The article talks about the intense internal shifts that the body and brain undergoes. I mean, I or anyone who has experienced it, could certainly have told them that. The moment I was pregnant, my blood started pumping differently, my hormones rioted, my heart felt as if it was swelling to the point of explosion. The momentum forward was terrifying and exhilarating until it all crashed to halt. It makes perfect sense that my gray matter was also undergoing massive renovations at that time. The article I read likens motherhood to "discovering the existence of a strange new room in the house where you already live". All these brain changes and hormones prepare you to bond with your child when he or she arrives. They prepare you to be something that has been within you the whole time, just waiting.
My question is, what happens to those neurologic structural shifts in those of us that don't get the opportunity to see the pregnancy all the way through? Few people talk about that. Do those internal transformations get smoothed out and then washed away like pebbles on the beach or are we left to sit in this new room that was built with nothing to fill it? If my apartment was big enough to have cleared a room for a nursery before I miscarried, I imagine it would feel a little something like that. If Motherhood is a new room that you never knew you always had, then miscarriage is much like having an empty room within your home that has tiny toys and tiny shoes but no tiny hands and feet to match them. I found myself feeling like both a stranger and a natural in that room and it's an odd cocktail of comfort, confusion, and pain.
I suppose if those neurological modifications do stay in place, they must end up getting reallocated elsewhere. It's hard to decipher where exactly when you are in the fog of depression, but once that begins to clear, it's not so much of a stretch to start to look around you and notice the places that the extra helping of nurture, protective energy, and maternal perception may have landed. For me, I see it in the way I care for my little chosen family in the city (first kind of annoyingly in the manner of force-feeding them soup and fussing over them incessantly, but then in a more--I'd like to think--tolerable and easy-to-appreciate way), I see it in the way I fiercely protect the ones I love and the things I believe in, I see it in the way I value the small moments of beauty that are given to me on a daily basis because I know for certain that nothing is permanent. I guess in a perfect world those biological alterations are turned back onto one's self and relationships in a positive way.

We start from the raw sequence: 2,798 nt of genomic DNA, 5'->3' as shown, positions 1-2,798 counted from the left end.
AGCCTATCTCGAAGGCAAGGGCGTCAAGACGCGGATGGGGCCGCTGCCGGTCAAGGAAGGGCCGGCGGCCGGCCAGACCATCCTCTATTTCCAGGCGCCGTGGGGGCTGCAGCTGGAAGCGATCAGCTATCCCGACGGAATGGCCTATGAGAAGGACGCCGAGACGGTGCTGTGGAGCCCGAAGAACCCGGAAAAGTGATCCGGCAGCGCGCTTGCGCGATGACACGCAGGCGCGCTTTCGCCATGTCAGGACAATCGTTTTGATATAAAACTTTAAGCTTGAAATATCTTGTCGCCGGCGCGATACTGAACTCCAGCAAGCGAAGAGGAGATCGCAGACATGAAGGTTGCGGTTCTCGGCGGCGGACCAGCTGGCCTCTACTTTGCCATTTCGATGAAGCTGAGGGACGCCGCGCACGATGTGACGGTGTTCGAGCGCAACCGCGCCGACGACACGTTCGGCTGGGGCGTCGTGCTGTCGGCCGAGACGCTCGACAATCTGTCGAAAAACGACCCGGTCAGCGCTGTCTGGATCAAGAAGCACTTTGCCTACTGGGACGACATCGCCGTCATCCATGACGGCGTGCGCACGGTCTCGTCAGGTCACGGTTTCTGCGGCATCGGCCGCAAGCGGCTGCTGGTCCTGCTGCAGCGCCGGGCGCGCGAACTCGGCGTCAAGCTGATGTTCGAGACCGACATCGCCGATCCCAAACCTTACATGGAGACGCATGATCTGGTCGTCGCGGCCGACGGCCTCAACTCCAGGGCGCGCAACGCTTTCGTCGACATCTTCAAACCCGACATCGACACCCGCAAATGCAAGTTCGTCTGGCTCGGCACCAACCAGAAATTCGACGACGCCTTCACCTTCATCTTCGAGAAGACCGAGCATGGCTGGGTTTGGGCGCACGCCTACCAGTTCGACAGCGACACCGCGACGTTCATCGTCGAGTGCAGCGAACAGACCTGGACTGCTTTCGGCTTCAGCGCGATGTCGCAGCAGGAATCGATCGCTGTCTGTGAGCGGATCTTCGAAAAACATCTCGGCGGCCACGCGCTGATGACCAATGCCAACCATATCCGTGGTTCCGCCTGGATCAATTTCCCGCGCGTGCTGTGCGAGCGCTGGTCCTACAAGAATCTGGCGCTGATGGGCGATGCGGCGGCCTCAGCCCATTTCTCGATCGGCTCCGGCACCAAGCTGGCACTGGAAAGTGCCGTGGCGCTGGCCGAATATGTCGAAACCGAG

I remember thinking a lot about postpartum depression when I miscarried. Not that I can speak from direct experience, but if we are going to keep going with this metaphor, I imagine postpartum depression is like walking into a room where you expected to feel at home only to find that you do not recognize your surroundings at all. Postpartum is a phenomenon that also doesn't get enough airtime, but that's not the only thing linking it to miscarriage in my perception. Postpartum is directly related to the emotional and hormonal hangover that exists after having a baby. There are certain expectations of how you are "supposed" to feel after you give birth, and falling short of that only intensifies the pain. In the case of miscarriage you may not have carried a baby for nine months, but you still underwent a massive emotional and physiological overhaul, had all those maternal expectations, and even experienced the pain of contractions or surgical intervention at the end (or both if you're lucky like me). Then you walked away with no baby to serve as a salve to your soul. That physical, emotional, and spiritual hangover after miscarrying is the very substance that makes up the fog I've been weed-whacking through over the last year.
As the days and weeks draw on I can't help myself from continuing to look at this whole experience from a million different angles. Aspects of it make more or less sense and new lenses emerge through which things become more or less clear. Maybe that too is part of the process of how the body and brain heals from miscarriage. At first the physiological shifts make it impossible to have any sort of clarifying distance (so if you are in that place give yourself a dang break!! you're only human!!). We are all subject to the wild ride of hormones and brain chemistries. "Mommy brain" is a thing I always hear new moms talk about and it's surely more than just being exhausted and overwhelmed. It's about learning to walk around with the internal renovations that have occurred over the last 9 months--that is no small feat (moms are superheroes!!) So for the babyless mamas out there who feel they are going absolutely mad, maybe take comfort in the fact that you too are reconciling walking through the world with would-be mommy brain. It isn't easy to do right away, but I think there are ways to embrace the thwarted neurological preparations and make them work for you. Even if those changes happened without a baby to share them with, you can share them with the world and they can become a positive part of the evolving woman who walked through the fire of this experience.